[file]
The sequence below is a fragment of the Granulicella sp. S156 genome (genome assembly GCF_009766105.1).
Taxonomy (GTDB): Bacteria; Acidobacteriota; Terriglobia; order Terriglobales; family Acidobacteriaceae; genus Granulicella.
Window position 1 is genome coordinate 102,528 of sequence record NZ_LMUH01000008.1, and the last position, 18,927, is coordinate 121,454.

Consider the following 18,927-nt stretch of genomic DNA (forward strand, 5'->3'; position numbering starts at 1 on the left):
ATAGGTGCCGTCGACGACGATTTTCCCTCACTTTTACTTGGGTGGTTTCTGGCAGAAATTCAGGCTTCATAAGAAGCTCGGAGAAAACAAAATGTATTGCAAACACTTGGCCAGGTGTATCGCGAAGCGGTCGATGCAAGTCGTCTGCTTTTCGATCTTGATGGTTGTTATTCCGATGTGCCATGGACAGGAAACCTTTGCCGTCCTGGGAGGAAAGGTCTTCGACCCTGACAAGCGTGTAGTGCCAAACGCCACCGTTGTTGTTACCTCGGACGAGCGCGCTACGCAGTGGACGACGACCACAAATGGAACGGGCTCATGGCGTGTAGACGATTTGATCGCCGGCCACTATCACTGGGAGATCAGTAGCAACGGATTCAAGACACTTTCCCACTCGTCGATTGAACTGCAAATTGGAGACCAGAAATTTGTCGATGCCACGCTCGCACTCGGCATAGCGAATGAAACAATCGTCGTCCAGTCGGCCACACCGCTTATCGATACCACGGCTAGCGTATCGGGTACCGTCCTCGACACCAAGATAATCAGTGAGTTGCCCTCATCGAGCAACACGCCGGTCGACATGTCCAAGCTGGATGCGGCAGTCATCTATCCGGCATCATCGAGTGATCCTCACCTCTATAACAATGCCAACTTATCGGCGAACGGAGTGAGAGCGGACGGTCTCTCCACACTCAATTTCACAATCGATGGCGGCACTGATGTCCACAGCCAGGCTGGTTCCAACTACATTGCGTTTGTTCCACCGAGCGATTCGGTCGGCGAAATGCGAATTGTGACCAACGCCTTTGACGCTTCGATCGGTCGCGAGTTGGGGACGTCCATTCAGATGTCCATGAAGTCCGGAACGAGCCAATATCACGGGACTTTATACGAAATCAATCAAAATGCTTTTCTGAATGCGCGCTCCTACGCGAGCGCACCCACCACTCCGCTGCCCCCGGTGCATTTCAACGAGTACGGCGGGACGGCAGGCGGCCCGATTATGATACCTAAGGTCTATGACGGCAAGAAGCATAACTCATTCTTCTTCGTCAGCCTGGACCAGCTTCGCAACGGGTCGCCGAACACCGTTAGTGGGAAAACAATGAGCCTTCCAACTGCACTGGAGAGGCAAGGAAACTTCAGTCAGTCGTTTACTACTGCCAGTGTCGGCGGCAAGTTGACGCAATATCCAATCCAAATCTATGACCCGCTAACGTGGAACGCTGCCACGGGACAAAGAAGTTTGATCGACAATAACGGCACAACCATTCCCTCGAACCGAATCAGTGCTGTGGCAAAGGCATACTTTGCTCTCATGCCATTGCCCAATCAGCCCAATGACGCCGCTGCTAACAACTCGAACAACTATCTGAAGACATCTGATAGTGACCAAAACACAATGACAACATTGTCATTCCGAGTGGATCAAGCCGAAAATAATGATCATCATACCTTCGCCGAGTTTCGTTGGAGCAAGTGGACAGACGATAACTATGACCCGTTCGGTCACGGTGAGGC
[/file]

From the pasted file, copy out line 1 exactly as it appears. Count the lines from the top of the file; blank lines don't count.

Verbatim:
The sequence below is a fragment of the Granulicella sp. S156 genome (genome assembly GCF_009766105.1).